EDITOR’S NOTE: The Georgia state House and Senate recently passed an immigration bill modeled on Arizona’s SB 1070, which would allow police to verify the immigration status of anyone they suspect of being undocumented. If Georgia Gov. Nathan Deal signs the bill into law, Georgia will become the second sate to enact such a law. Parthiv N. Parekh, editor in chief of the Indian-American publication Khabar Magazine in Norcross, Ga., writes that the new immigration bill is “backwards.”

“What part of ‘ILLEGAL’ don’t you understand?”

This question is a staple sound bite used by those who feel that the sanctity of law is being compromised when “illegal aliens” are allowed to exist with impunity amongst us. This seemingly legitimate concern is often co-opted by fear mongers and hate mongers who have hijacked immigration reform to shrill anti-immigration activism—giving rise to dubious bills such as Georgia’s recently passed House Bill 87.

This constitutionally questionable bill, which Georgia Gov. Nathan Deal has indicated he will sign into law, has measures that will aggravate, alienate, and antagonize undocumented immigrants while also imposing onerous compliance requirements on Georgia’s businesses. And yet, it will do spectacularly nothing to resolve the issue at a fundamental level.

On the face of it, proponents of HB 87 seem to have a point. After all, these immigrants did sneak into the country illegally, didn’t they? Wouldn’t letting them live and operate freely amongst us amount to a mockery of the law of the land?

However, lost in the heavy fog of their incredulity against this sub-class of migrants is the fact that we—the people of the United States—are equally complicit in their illegal status. Over the past couple of decades it is we who have not only condoned them but practically sought them out for their vital role in our economy. Seduced by their cheap labor, we implicitly laid out the welcome mat for them.

Unlike Mafia dons, these workers were not underground operatives; they were laboring hard amongst us, publicly and quite visibly. Notwithstanding the token outbursts or ridicule against them, we continued to condone them, employ them, and enjoyed the fruits of their labor. Americans didn’t refuse to buy the tens of thousands of new houses during the housing boom, knowing fully well they were built largely by these workers. We didn’t boycott the farming industry and refused to buy produce, knowing fully well that it was these folks who plucked the onions and oranges found in our kitchens.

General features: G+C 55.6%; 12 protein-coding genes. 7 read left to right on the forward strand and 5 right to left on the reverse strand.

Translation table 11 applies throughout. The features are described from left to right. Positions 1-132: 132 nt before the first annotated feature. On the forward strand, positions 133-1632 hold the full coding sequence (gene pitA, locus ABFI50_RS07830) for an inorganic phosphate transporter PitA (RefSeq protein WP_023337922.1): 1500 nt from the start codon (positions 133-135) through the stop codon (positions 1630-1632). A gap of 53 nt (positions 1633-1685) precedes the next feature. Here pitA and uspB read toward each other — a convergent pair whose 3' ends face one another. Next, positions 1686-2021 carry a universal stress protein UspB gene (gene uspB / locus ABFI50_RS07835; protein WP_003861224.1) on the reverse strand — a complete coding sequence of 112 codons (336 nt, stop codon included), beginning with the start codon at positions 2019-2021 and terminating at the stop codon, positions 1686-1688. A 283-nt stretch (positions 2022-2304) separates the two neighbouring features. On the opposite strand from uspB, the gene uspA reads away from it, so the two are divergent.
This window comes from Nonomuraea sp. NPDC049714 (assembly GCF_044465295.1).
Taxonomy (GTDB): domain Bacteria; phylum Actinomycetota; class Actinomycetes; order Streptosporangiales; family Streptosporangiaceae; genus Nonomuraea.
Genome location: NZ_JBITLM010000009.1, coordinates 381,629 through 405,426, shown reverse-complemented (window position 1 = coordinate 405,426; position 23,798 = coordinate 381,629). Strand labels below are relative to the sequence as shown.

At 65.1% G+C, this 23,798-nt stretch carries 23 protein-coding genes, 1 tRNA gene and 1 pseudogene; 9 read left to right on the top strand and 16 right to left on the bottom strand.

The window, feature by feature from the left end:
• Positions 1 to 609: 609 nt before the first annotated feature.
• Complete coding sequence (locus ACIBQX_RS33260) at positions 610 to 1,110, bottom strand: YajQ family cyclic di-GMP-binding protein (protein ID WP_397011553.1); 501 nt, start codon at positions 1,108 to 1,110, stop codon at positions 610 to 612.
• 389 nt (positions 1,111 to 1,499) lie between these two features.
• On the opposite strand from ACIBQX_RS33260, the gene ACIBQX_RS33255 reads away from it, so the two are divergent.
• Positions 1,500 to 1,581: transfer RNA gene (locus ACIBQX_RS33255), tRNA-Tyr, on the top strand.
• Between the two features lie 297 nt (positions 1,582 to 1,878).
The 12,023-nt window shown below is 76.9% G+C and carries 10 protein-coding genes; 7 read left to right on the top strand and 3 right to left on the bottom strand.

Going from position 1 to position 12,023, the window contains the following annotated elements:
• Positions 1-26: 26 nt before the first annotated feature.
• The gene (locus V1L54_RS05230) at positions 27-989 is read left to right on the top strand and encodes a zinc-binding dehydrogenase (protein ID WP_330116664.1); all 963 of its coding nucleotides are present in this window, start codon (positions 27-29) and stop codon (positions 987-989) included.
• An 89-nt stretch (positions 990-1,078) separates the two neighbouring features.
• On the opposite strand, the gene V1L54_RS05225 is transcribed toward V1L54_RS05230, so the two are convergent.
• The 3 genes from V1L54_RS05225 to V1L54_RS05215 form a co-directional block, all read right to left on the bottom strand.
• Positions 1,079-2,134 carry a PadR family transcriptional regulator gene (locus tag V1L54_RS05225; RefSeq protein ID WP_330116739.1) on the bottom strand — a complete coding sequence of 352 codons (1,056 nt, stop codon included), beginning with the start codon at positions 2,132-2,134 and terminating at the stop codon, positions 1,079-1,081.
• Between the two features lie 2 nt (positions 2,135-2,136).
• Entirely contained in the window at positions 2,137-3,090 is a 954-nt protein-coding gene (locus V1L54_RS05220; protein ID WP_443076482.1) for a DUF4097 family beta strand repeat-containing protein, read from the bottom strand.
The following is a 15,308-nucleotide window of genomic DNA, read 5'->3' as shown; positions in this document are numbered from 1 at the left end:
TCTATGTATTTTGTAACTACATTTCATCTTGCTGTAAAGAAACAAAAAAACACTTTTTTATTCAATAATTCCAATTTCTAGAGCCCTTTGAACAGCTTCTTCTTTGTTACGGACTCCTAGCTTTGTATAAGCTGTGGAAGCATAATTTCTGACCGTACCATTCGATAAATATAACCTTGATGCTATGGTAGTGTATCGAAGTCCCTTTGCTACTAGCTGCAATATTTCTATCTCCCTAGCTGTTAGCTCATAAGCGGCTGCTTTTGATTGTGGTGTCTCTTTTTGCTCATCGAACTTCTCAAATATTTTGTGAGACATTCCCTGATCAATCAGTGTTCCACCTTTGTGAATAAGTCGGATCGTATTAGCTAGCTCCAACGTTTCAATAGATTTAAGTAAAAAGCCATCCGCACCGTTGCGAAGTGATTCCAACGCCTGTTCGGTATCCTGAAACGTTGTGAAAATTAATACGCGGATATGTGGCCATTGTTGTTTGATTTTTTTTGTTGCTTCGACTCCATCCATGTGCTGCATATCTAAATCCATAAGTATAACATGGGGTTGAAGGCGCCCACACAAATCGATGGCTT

In boom times, businesses sanctioned them; consumers sanctioned them; lawmakers sanctioned them. To cry foul now—after millions of undocumented immigrants have been living here for a decade or two, and have set up homes and raised children here—is profoundly ungrateful and wrong. Worse, it amounts to entrapment.

These are not a few hundred or even a few thousand “lawbreakers,” but a few million. More than 12 million undocumented immigrants can come into a country, move into its communities, set up homes, and live and work amongst the citizens if—and only if—the host country is complicit in the act. So, to now ask sanctimoniously, “What part of ‘ILLEGAL’ don’t you understand?” is cluelessness, if not hypocrisy.

It is from this standpoint that HB 87 is mean-spirited, unjust, un-American, and an anathema to the Christian values of this nation.

Only those efforts that address the legitimate acceptance and acclimation of those undocumented immigrants who are already here, while preventing further infiltration through secured borders and other means, can lay a claim to a genuine solution to the problem. And HB 87 is simply not conceived or equipped to do so.

Other than making Georgia, along with Arizona, look backward, scaring away businesses, and satisfying the crude sensibilities of dubious vigilantes, this law will achieve nothing.

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